NAPA, Calif. – For many residents of one of the most storied valleys in the world, life is still a bowl of grapes. But beyond the picturesque vineyards and stonewalled estates, times are shaky, the future unclear.
Tourists sipping their way up the 30-mile valley from the city of Napa to Calistoga may never see this other Napa Valley. But this celebrated wine country is proof that there are few places in the nation left untouched by the housing crisis.
Beautiful Napa is experiencing foreclosures, plunging housing prices, unheard of drops in home sales and the nervous sense of foreboding that has spread across the country like a flu.
“I don’t recall anything like this, and the end is not in sight,” said John Tuteur, the Napa County assessor-recorder-county clerk, who has witnessed several recessions in the three decades he has served the county.
In the nine-county San Francisco Bay area, where home sales tumbled in January to their lowest levels in 20 years, Napa County suffered the sharpest drop of all – more than 55 percent from a year earlier, according to DataQuick Information Systems, a real estate research firm. In the same period, houses at any stage of foreclosure jumped by 152.9 percent.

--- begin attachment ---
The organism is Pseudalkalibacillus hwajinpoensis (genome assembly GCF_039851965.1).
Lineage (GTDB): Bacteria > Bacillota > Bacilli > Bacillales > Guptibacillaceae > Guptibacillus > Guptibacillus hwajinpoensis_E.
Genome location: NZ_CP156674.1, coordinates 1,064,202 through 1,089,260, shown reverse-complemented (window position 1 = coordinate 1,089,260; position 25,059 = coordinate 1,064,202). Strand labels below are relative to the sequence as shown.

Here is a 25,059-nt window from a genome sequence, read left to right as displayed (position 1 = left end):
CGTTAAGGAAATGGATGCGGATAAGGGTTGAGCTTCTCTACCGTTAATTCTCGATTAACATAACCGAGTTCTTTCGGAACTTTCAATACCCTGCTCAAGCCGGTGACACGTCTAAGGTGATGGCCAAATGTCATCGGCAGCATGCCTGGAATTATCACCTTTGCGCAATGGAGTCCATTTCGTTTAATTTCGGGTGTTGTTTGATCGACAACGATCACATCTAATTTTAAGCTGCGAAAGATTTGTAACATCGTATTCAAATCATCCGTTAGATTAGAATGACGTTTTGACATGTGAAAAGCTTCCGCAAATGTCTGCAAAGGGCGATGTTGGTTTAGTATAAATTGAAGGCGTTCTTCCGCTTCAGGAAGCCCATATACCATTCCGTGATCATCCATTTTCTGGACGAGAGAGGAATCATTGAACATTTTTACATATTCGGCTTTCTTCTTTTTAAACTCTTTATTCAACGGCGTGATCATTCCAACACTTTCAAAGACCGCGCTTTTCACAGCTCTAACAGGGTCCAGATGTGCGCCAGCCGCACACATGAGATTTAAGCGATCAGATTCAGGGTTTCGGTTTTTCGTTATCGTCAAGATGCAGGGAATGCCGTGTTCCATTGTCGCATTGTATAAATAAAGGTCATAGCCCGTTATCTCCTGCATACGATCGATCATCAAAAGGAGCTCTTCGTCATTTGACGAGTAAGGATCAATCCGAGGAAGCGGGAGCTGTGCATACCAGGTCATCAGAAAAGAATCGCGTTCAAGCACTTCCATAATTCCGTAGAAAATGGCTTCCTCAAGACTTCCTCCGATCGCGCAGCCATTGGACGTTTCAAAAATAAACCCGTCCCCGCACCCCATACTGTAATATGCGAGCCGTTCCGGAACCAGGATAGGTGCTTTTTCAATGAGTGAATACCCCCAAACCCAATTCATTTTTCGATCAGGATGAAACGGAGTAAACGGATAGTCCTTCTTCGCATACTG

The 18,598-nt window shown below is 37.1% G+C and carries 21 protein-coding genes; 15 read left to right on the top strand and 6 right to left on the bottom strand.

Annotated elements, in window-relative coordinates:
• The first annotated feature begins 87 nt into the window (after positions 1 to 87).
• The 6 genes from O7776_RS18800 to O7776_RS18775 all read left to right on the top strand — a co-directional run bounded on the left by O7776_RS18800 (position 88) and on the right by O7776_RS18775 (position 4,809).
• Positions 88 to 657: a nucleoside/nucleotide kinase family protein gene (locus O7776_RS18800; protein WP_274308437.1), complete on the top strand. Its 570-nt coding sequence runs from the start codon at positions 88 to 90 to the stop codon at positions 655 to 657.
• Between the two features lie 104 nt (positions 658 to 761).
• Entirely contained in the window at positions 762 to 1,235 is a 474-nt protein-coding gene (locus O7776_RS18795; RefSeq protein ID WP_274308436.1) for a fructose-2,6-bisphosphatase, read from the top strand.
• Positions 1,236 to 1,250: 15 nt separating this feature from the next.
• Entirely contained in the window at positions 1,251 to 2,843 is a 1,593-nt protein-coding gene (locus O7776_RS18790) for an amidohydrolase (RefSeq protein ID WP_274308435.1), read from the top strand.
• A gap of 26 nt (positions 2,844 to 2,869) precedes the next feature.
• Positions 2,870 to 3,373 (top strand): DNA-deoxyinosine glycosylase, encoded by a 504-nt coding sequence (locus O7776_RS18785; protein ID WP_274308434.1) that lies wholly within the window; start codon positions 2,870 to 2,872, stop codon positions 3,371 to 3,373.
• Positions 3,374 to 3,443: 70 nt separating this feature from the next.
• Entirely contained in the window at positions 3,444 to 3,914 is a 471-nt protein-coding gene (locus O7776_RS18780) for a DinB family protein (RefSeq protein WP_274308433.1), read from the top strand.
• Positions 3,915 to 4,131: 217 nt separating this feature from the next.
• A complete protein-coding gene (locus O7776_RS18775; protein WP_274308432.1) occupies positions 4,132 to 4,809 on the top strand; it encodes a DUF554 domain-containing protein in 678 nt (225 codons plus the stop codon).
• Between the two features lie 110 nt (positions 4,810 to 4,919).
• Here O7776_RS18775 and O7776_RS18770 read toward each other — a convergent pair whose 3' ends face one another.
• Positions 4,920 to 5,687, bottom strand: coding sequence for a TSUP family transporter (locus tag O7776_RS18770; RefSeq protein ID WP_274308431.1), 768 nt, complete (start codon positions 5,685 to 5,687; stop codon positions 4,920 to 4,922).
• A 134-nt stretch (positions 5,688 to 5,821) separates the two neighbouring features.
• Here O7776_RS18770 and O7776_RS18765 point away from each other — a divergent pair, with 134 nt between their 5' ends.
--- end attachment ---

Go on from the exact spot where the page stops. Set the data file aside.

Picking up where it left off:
What has happened in Napa mirrors what has happened all over, said Andrew LePage, an analyst at DataQuick. For prospective first-time home buyers, houses sprang up to accommodate their desire to own, LePage said, and mortgage brokers found ways to secure the buyers’ loans.
Not that little Napa County (population 134,000), which has some of California’s highest home values, is ready for bankruptcy. For now, the wine towns of Calistoga, Yountville, St. Helena and Rutherford, where starter homes cost more than $1 million, remain relatively unscathed; the worry in those towns is that the broader economic downturn will depress tourism.
But the city of Napa, the county seat and the largest population center with 75,000 residents, and its lesser-known neighbor, American Canyon, are where Napa’s working people live, and they are bearing the brunt of the housing crash.
American Canyon, known for the visitors center that is the usual first stop on the Route 29 wine trail, is a new town. It incorporated in 1992 and grew from 6,000 people in 1999 to more than 14,000 residents in 2007. But excitement over fast-sprouting single-family-home developments has given way to concern over unsold houses and languishing businesses.
“Everybody knows somebody whose house is in trouble,” said Larry Kudrna, a 40-year resident of American Canyon and former president of the city’s chamber of commerce.
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